What is PET/CT Used For?

PET/CT is a combination of Positron Emission Tomography (PET) and Computed Tomography (CT). This is currently one of the most effective tools radiologists (doctors who read x-rays) use to detect the presence and stage of cancers. PET/CT imaging helps radiologists detect cancer, evaluate the amount and spread of disease and detect any recurrent tumors. This information is then relayed to the oncologist (a doctor who treats cancer), who is better able to select the most appropriate treatments and determine if the therapy is working.

How is it Done?

The test involves injecting a very small dose of a radioactive sugar, called a radiotracer, into the vein of the patient’s arm. The sugar travels through the body and is absorbed by tissues, such as cancer, that are very active. Very active tissue requires large amounts of sugar for energy. Next, the patient will be asked to lie down on a flat examination table that is moved into the center of a PET/CT scanner, which is a doughnut-like shaped machine. Information regarding the location of abnormal levels of radioactive sugar obtained from the whole-body PET/CT scan helps the radiologist effectively pinpoint the source of cancer and detect whether cancer is isolated to one specific area, or has spread to other organs.

How the Results are Used

From this information oncologists can plan an effective treatment strategy. Treatment options include surgery, radiation therapy, systemic therapy, or a combination therapy, where one or more of these options are combined.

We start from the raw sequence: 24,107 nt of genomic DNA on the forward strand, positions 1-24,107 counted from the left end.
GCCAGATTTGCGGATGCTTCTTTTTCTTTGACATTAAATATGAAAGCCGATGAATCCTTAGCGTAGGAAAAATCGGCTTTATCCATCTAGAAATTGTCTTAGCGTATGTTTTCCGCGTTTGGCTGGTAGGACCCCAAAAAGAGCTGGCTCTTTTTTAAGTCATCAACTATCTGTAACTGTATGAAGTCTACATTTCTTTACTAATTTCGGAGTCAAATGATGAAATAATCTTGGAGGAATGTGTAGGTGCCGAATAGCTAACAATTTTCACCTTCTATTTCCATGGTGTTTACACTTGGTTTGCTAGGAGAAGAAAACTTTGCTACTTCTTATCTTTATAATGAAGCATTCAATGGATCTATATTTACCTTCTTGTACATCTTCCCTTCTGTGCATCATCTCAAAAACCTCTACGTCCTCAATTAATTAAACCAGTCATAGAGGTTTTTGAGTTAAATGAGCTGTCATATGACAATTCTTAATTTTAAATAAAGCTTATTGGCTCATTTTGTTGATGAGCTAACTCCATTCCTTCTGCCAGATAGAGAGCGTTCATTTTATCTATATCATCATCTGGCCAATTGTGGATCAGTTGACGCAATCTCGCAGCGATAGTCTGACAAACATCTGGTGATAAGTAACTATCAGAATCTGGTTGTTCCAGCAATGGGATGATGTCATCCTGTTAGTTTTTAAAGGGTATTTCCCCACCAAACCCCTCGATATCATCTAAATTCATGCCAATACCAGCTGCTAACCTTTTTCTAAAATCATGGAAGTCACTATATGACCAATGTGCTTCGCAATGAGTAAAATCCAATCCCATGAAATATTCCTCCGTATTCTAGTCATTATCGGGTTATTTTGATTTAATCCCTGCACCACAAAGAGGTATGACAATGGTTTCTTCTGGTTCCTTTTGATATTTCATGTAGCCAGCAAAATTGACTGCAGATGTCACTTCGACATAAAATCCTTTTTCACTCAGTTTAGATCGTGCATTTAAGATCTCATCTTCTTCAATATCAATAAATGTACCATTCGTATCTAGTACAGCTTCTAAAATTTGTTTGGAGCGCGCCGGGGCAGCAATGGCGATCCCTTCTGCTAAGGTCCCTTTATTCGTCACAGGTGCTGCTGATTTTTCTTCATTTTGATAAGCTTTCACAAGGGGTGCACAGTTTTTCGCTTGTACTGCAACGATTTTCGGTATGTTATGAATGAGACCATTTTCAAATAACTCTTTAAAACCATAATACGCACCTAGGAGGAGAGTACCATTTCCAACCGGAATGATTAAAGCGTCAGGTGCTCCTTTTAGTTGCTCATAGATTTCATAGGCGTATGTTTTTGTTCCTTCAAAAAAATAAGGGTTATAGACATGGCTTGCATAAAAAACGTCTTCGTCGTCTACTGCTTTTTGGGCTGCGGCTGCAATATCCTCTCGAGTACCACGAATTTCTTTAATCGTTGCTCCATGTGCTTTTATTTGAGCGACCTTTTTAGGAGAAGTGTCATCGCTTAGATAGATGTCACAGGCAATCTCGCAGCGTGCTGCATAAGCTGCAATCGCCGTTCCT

During the course of treatment of certain cancers, obtaining a second PET/CT scan may allow physicians to monitor the effectiveness of the current cancer therapy and provide the oncologist with the opportunity to change the treatment strategy if it is not working, avoiding the cost and side effects of ineffective therapeutic procedures.

After completing the treatment regimen, a follow-up whole-body PET/CT scan can provide information to assess if the treatment was successful, and if areas that were previously abnormally active have responded. Often, scar tissue at the site of surgical resection or radiation treatment may appear as an abnormality on the CT scan. The PET portion of the PET/CT scan can detect residual disease within the scar tissue and indicate if the treatment was successful, or if the tumor has returned.

Other Uses of PET/CT

PET/CT currently has two other common usages. The first involves assessing the heart muscle for activity when the surgeon is unsure whether a bypass will potentially save heart tissue, or if the heart tissue is dead and has turned to scar. Heart tissue that is just stunned from lack of oxygen will continue to show activity and this tissue is salvageable with a bypass.

The second use is to evaluate brain abnormalities, such as tumors, memory disorders, seizures and other central nervous system disorders. The pattern of activity can often help the neurologist determine the site of a seizure, or the type of dementia the patient may be suffering from.

B: Scott Steffen, MD, Staff Radiologist with Triad Radiology Associates